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Bangladesh’s Once-In-A-Century Alcohol Reforms

hunter beer in bangladesh

Beer enthusiasts in Bangladesh have two choices for their tipple: Hunter in a bottle or a can.

Bangladesh has undertaken the first major revision of its alcohol laws in 100 years.

In a package of reforms earlier this year paired with stricter enforcement, the South Asian state has loosened alcohol restrictions to drive domestic production and sales, appeal to expatriates and tourists, and fight back against the black market.

One of the key aspects of the law is that it obliges venues selling alcohol to buy at least 60% of their stocks from the country’s only legal alcohol manufacturers: Crown Beverages, who have made Hunter Beer since 2003 using a loophole in alcohol regulations, and state-owned Carew, a state-owned distillery that’s of a variety of liquor brands covering rum, whiskey and vodka.

While it has raised fees for license types and the drinking age has been formally set at 21, the government has also made it easier for restaurants and bars to sell alcohol, improved transparency in license applications and liberalised other aspects of alcohol trading.

This move to promote domestic production and expansion of legal sales channels has reportedly led to plans by Carew to launch two direct-to-consumer sales channels in beachside towns where Bangladesh’s tourism authorities are hoping to lure more international visitors.

“Since the number of sales points will increase under the new rules, we expect good business growth,” said Crown Beverages’ spokesman Shamsul Hassan in comments reported by Nikkei.

While reporting on Bangladesh often emphasises the Muslim-majority country’s hostility to alcohol, Barth Haas estimates the South Asian nation produces 20,000 hl of beer annually, all of which is made by the Jamuna group. 

From a consumer perspective, only a tiny portion of Bangladesh’s Muslim population – reportedly 85,000 out of 120 million – have a license to drink alcohol approved by the government and a doctor. However, many reportedly buy alcohol through black market sales channels.

Amongst the 9% of Bangleshi’s population who are non-Muslim – around 15 million people – a permit is legally required to drink. At least 100,000 Bangladeshis from minority communities are also permitted to drink traditional locally brewed alcohol without a permit.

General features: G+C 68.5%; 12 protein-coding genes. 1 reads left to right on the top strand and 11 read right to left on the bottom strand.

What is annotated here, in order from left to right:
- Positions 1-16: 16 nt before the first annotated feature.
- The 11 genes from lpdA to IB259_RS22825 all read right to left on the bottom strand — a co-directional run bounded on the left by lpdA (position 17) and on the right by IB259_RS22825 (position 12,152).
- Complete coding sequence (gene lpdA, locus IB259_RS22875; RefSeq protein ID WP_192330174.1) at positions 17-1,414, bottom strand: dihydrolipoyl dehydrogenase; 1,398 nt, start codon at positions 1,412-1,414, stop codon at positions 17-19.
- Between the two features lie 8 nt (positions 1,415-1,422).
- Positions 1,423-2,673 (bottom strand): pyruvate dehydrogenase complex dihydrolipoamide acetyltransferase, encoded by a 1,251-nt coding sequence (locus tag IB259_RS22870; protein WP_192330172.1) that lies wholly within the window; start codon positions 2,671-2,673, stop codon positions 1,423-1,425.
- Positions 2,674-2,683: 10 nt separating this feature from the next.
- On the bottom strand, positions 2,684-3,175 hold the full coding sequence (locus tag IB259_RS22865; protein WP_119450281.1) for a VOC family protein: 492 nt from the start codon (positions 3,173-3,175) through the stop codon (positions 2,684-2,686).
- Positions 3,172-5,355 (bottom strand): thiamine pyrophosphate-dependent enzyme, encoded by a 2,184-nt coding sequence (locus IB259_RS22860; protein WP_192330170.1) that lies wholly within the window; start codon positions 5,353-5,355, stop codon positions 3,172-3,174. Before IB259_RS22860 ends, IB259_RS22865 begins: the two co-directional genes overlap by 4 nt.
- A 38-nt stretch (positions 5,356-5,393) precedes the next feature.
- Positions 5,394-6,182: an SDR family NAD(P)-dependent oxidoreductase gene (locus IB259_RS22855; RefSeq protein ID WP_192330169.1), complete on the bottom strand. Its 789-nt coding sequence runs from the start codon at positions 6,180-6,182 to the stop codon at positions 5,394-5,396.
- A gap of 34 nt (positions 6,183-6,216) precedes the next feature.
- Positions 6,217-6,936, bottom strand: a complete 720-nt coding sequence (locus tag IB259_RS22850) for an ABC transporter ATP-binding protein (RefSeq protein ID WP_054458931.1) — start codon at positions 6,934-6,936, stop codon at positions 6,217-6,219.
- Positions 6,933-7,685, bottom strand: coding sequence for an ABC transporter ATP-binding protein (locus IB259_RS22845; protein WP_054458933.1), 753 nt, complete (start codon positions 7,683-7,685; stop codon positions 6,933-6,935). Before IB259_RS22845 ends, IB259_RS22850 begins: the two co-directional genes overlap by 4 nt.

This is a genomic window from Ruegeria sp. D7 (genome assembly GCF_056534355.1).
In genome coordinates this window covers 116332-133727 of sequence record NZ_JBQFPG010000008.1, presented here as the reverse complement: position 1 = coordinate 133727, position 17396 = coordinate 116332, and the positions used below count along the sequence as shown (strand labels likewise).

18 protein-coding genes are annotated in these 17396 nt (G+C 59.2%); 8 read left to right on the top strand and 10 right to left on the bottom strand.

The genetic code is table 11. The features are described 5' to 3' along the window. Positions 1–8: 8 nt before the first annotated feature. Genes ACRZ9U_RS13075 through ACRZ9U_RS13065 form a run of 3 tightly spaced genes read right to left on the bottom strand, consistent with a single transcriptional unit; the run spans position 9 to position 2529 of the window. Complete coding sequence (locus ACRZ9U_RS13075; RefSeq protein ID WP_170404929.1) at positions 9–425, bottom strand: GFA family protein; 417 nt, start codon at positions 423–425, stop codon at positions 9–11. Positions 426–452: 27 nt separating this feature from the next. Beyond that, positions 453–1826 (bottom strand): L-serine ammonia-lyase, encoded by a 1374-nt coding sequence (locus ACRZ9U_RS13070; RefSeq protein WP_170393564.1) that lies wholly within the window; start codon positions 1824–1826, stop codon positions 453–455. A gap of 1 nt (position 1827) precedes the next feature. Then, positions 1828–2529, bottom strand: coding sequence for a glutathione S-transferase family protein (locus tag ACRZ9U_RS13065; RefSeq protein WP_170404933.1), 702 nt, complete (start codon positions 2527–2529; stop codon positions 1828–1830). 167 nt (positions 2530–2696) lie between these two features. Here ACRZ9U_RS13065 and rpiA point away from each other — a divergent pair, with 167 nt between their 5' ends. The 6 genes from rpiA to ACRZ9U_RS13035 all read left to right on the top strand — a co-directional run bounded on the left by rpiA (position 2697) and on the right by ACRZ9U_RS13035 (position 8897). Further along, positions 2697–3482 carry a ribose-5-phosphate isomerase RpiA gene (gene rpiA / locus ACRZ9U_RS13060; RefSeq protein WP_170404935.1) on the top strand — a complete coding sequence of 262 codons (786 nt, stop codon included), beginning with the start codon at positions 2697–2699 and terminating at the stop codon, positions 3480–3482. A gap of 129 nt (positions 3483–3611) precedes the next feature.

These restrictions mean that official annual beer consumption by Bangladeshis is around 0.02 litres, one of the lowest rates in the world.

However, as much of the market operates beyond the reach of official rules, it is difficult to get accurate estimates. The illicit imported alcohol market is reported to be worth at least USD 190 million, according to a report on the reforms from WION.

Unfortunately for beer culture advocates, raising tax contributions from Carew and Jamuna is the main driver for Bangladesh’s government pushing through this package of reforms.

The law change has come alongside a crackdown by Bangladeshi customs authorities and police over the past two years to stem the import of black-market liquor being imported, including targeting ‘diplomatic warehouses’ with raids and switching to digitised reporting to improve compliance.

While the long-term impact of the legal changes remains to be seen – particularly as conservative opposition parties have launched legal challenges against aspects of the law – Carew’s has reported a 50 per cent increase in alcohol sales versus 2021. It could be that brighter times are ahead for Bangladesh’s alcohol industry.

Article by:

Oliver Woods

Oliver Woods


Beer Asia

Oliver is a marketing strategist by trade and a craft beer enthusiast by choice. He is the founder of consulting firm Beer Asia and lives, works and drinks between Kuala Lumpur, Malaysia and Saigon, Vietnam. You can find him on Twitter @oiwoods

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